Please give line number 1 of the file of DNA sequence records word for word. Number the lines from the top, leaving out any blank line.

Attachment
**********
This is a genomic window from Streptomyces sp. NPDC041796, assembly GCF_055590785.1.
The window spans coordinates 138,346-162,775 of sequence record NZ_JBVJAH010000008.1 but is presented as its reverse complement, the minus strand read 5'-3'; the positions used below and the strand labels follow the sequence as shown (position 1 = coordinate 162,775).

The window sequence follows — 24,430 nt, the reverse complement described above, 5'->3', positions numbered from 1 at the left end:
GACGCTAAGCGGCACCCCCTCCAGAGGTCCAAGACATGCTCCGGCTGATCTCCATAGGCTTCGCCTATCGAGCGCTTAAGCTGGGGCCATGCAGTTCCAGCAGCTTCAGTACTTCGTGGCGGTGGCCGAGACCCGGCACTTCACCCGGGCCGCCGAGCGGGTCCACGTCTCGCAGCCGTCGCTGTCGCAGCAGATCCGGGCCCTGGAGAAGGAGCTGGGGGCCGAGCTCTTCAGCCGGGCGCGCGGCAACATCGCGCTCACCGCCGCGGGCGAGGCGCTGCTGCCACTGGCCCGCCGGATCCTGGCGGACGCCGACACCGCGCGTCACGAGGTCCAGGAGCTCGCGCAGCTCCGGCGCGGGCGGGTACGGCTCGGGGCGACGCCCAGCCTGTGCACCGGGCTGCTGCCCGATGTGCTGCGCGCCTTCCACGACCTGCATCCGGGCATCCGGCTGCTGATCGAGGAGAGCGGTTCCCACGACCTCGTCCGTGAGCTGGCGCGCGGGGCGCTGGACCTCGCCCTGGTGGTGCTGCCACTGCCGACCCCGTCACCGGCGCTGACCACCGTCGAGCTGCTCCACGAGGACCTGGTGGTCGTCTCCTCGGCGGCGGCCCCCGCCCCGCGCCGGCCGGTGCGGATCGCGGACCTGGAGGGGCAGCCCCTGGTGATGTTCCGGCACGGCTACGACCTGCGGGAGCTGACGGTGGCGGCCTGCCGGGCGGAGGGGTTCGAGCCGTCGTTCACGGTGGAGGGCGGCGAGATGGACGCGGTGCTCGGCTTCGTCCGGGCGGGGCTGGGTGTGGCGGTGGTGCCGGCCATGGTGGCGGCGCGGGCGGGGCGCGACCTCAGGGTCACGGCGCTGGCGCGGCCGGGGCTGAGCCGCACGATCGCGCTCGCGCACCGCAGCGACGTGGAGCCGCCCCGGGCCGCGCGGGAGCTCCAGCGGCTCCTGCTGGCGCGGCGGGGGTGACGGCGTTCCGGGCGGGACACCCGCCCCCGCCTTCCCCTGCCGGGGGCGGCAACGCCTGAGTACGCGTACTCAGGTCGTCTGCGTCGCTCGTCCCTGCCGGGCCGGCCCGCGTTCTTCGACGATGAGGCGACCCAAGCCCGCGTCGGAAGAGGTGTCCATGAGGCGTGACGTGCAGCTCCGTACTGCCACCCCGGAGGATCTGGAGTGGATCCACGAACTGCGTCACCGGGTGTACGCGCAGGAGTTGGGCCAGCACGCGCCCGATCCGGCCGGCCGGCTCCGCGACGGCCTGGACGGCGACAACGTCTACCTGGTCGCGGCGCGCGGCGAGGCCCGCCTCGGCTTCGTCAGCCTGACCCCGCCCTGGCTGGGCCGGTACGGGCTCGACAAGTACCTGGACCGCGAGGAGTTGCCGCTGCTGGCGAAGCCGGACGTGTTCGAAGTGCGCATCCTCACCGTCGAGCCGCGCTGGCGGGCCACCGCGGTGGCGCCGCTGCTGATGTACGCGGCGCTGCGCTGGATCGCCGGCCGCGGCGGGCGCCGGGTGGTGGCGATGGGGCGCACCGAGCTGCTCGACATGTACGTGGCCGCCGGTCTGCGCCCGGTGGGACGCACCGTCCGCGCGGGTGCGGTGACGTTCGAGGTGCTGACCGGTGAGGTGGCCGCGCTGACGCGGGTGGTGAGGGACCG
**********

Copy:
This is a genomic window from Streptomyces sp. NPDC041796, assembly GCF_055590785.1.